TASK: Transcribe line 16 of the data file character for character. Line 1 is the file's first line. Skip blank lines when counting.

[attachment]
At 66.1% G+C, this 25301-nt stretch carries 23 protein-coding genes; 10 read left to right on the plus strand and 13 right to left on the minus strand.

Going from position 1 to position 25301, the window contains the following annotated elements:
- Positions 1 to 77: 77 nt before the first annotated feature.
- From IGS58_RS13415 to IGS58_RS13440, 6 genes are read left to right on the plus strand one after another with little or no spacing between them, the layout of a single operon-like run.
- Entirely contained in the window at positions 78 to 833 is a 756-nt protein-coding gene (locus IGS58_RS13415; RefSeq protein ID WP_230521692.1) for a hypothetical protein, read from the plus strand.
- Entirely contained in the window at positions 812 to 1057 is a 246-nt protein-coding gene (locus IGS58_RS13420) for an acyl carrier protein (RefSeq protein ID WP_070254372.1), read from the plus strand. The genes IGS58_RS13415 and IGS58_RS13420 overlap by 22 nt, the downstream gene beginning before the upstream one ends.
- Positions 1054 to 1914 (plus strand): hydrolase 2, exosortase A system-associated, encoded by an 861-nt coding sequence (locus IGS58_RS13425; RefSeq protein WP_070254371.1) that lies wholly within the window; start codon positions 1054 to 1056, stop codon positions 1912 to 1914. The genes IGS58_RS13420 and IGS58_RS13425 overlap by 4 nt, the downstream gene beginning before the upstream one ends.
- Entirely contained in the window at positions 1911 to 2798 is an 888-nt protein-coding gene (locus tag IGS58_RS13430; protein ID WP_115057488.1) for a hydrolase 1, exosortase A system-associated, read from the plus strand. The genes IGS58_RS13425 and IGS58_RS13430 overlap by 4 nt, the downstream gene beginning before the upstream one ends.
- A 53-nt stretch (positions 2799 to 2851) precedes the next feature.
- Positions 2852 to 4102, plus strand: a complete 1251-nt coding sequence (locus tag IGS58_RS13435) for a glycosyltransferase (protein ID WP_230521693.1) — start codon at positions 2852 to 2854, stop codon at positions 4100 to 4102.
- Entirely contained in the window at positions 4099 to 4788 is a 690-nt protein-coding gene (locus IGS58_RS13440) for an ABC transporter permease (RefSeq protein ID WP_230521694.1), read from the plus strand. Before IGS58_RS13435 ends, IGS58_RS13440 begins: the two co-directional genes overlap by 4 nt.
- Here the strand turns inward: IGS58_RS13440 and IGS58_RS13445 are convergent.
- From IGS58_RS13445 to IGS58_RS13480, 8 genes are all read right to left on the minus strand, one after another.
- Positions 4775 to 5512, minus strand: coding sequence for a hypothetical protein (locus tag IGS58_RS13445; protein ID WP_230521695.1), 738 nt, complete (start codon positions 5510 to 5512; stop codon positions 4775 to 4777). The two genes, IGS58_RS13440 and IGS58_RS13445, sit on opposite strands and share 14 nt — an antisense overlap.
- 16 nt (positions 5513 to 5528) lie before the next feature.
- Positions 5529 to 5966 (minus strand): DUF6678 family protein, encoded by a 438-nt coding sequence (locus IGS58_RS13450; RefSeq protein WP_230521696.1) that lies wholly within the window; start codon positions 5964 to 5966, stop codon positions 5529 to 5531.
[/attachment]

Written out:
- Positions 5529 to 5966 (minus strand): DUF6678 family protein, encoded by a 438-nt coding sequence (locus IGS58_RS13450; RefSeq protein WP_230521696.1) that lies wholly within the window; start codon positions 5964 to 5966, stop codon positions 5529 to 5531.